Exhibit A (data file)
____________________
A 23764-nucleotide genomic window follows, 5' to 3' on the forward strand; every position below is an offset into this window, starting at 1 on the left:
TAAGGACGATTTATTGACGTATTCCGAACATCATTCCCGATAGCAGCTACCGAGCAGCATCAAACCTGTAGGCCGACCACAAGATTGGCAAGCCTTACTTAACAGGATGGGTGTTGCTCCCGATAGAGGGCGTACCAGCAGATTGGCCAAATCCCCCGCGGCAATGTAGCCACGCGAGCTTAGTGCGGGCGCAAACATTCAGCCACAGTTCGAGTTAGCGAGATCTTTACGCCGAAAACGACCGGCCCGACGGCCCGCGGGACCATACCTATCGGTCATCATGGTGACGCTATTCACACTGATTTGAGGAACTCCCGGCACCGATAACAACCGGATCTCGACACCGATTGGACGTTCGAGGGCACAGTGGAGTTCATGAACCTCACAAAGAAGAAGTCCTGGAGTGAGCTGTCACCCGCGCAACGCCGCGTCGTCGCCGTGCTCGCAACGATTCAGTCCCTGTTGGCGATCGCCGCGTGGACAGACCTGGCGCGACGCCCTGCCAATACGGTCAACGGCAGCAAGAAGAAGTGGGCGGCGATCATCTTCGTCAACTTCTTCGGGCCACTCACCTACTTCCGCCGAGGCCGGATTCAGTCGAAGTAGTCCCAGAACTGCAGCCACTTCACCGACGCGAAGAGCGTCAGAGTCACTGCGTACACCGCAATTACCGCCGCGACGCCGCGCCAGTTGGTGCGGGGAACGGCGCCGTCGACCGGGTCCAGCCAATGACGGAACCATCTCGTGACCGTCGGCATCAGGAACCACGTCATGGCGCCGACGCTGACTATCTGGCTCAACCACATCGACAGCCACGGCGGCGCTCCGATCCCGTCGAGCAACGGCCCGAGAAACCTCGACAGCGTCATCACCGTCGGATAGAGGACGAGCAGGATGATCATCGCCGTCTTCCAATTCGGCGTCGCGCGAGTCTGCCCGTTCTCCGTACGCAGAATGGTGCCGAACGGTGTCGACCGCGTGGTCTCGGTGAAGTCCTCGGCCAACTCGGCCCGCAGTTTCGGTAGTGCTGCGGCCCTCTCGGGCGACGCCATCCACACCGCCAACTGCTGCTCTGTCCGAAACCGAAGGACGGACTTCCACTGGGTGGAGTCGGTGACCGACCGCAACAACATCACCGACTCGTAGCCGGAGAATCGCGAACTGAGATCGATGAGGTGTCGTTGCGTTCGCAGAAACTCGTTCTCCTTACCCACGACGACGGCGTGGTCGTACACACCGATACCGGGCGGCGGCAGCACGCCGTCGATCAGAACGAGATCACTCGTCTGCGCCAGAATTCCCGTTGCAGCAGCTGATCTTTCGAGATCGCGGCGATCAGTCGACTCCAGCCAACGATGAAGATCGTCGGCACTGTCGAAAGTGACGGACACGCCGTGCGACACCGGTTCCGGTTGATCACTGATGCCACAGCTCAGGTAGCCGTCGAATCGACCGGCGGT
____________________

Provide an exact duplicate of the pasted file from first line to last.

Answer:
A 23764-nucleotide genomic window follows, 5' to 3' on the forward strand; every position below is an offset into this window, starting at 1 on the left:
TAAGGACGATTTATTGACGTATTCCGAACATCATTCCCGATAGCAGCTACCGAGCAGCATCAAACCTGTAGGCCGACCACAAGATTGGCAAGCCTTACTTAACAGGATGGGTGTTGCTCCCGATAGAGGGCGTACCAGCAGATTGGCCAAATCCCCCGCGGCAATGTAGCCACGCGAGCTTAGTGCGGGCGCAAACATTCAGCCACAGTTCGAGTTAGCGAGATCTTTACGCCGAAAACGACCGGCCCGACGGCCCGCGGGACCATACCTATCGGTCATCATGGTGACGCTATTCACACTGATTTGAGGAACTCCCGGCACCGATAACAACCGGATCTCGACACCGATTGGACGTTCGAGGGCACAGTGGAGTTCATGAACCTCACAAAGAAGAAGTCCTGGAGTGAGCTGTCACCCGCGCAACGCCGCGTCGTCGCCGTGCTCGCAACGATTCAGTCCCTGTTGGCGATCGCCGCGTGGACAGACCTGGCGCGACGCCCTGCCAATACGGTCAACGGCAGCAAGAAGAAGTGGGCGGCGATCATCTTCGTCAACTTCTTCGGGCCACTCACCTACTTCCGCCGAGGCCGGATTCAGTCGAAGTAGTCCCAGAACTGCAGCCACTTCACCGACGCGAAGAGCGTCAGAGTCACTGCGTACACCGCAATTACCGCCGCGACGCCGCGCCAGTTGGTGCGGGGAACGGCGCCGTCGACCGGGTCCAGCCAATGACGGAACCATCTCGTGACCGTCGGCATCAGGAACCACGTCATGGCGCCGACGCTGACTATCTGGCTCAACCACATCGACAGCCACGGCGGCGCTCCGATCCCGTCGAGCAACGGCCCGAGAAACCTCGACAGCGTCATCACCGTCGGATAGAGGACGAGCAGGATGATCATCGCCGTCTTCCAATTCGGCGTCGCGCGAGTCTGCCCGTTCTCCGTACGCAGAATGGTGCCGAACGGTGTCGACCGCGTGGTCTCGGTGAAGTCCTCGGCCAACTCGGCCCGCAGTTTCGGTAGTGCTGCGGCCCTCTCGGGCGACGCCATCCACACCGCCAACTGCTGCTCTGTCCGAAACCGAAGGACGGACTTCCACTGGGTGGAGTCGGTGACCGACCGCAACAACATCACCGACTCGTAGCCGGAGAATCGCGAACTGAGATCGATGAGGTGTCGTTGCGTTCGCAGAAACTCGTTCTCCTTACCCACGACGACGGCGTGGTCGTACACACCGATACCGGGCGGCGGCAGCACGCCGTCGATCAGAACGAGATCACTCGTCTGCGCCAGAATTCCCGTTGCAGCAGCTGATCTTTCGAGATCGCGGCGATCAGTCGACTCCAGCCAACGATGAAGATCGTCGGCACTGTCGAAAGTGACGGACACGCCGTGCGACACCGGTTCCGGTTGATCACTGATGCCACAGCTCAGGTAGCCGTCGAATCGACCGGCGGT